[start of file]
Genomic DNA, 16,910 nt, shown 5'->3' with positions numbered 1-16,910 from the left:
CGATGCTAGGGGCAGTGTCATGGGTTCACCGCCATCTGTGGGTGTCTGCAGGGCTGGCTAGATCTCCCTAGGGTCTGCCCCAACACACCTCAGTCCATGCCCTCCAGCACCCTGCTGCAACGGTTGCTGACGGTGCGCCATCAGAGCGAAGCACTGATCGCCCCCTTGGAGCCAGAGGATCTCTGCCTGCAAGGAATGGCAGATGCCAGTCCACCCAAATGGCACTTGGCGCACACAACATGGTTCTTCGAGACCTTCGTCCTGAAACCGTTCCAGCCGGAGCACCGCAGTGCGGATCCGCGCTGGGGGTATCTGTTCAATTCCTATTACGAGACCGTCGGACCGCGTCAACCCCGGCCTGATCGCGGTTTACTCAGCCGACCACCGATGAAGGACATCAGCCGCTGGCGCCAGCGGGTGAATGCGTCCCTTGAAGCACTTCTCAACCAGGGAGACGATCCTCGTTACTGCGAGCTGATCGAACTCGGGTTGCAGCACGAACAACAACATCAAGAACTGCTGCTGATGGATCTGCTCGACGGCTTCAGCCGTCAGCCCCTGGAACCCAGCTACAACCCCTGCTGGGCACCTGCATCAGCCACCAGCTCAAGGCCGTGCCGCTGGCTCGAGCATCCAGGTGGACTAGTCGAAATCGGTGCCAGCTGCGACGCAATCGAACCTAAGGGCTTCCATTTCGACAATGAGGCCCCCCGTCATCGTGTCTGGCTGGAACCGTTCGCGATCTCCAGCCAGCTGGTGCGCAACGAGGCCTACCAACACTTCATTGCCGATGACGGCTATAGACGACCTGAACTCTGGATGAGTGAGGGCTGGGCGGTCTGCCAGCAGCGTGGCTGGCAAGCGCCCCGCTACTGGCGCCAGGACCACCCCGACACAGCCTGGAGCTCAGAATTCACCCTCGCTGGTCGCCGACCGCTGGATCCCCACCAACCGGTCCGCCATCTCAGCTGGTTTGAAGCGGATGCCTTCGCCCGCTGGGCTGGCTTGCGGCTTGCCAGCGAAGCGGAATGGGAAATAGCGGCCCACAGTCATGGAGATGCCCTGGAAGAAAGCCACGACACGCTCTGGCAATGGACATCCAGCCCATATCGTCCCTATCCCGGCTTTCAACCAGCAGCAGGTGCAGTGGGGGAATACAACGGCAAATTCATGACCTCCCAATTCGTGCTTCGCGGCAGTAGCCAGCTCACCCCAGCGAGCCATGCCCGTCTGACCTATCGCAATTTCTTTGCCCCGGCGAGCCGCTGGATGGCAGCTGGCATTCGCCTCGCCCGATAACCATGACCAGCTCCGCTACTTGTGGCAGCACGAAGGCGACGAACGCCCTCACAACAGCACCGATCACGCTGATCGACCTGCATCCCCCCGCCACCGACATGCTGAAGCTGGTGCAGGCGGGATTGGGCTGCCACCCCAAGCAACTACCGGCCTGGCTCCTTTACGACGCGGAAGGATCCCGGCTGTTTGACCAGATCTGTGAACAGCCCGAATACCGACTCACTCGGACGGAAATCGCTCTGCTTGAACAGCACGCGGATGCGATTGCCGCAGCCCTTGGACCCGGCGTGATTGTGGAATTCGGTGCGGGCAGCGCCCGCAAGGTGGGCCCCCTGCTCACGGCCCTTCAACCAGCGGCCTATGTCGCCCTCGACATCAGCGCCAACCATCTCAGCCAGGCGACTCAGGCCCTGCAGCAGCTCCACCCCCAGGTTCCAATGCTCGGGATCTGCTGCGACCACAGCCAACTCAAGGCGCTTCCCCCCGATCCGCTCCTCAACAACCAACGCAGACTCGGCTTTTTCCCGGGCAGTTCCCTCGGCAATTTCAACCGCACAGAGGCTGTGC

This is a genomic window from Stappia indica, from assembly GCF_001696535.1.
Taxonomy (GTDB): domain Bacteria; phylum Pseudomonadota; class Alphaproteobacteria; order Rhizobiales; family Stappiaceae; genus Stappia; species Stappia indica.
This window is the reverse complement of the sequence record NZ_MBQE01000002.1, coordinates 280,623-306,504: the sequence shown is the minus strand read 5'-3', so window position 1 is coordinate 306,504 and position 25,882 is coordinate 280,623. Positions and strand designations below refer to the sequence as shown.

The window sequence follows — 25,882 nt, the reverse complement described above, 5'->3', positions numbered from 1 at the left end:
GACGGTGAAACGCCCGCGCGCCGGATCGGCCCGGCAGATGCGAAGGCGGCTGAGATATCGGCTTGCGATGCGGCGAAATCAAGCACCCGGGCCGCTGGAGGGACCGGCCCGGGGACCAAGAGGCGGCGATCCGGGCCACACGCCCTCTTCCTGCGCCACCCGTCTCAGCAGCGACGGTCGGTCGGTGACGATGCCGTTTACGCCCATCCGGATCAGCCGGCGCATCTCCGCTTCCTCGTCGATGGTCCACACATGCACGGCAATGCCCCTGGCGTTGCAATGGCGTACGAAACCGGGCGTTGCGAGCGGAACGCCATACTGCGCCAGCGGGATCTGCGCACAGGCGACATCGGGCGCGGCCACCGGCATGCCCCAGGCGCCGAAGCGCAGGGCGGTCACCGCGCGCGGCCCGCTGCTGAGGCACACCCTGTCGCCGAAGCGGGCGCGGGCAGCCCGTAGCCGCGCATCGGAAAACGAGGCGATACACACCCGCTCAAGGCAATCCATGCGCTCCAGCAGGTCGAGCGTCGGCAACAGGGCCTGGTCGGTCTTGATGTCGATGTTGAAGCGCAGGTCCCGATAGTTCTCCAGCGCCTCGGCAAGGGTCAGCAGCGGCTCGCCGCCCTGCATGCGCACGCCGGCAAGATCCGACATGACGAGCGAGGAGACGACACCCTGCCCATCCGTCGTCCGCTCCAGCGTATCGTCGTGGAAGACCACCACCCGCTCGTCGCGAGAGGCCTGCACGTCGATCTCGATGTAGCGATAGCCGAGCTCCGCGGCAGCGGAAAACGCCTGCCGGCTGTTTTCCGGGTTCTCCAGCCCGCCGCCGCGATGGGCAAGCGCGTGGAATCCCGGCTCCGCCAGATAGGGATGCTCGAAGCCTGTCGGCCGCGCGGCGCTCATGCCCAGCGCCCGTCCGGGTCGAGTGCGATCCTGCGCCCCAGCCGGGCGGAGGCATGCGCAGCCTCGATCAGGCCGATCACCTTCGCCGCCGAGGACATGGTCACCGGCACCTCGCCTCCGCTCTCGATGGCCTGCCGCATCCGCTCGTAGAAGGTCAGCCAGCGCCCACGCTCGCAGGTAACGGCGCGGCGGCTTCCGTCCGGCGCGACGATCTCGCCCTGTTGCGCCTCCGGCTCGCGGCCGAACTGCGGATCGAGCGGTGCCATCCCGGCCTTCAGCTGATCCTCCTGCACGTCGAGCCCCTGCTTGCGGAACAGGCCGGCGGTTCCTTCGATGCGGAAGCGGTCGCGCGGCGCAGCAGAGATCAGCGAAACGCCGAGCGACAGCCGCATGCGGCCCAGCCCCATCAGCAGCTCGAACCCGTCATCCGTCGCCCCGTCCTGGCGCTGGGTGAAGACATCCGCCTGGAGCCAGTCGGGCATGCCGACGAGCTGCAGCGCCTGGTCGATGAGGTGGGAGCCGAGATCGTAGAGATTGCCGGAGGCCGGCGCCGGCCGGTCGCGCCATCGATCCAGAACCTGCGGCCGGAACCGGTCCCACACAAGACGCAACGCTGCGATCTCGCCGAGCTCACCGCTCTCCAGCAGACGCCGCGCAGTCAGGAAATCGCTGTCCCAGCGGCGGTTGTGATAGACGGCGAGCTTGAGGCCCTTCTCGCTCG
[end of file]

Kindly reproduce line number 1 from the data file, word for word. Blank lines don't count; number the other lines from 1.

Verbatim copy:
Genomic DNA, 16,910 nt, shown 5'->3' with positions numbered 1-16,910 from the left: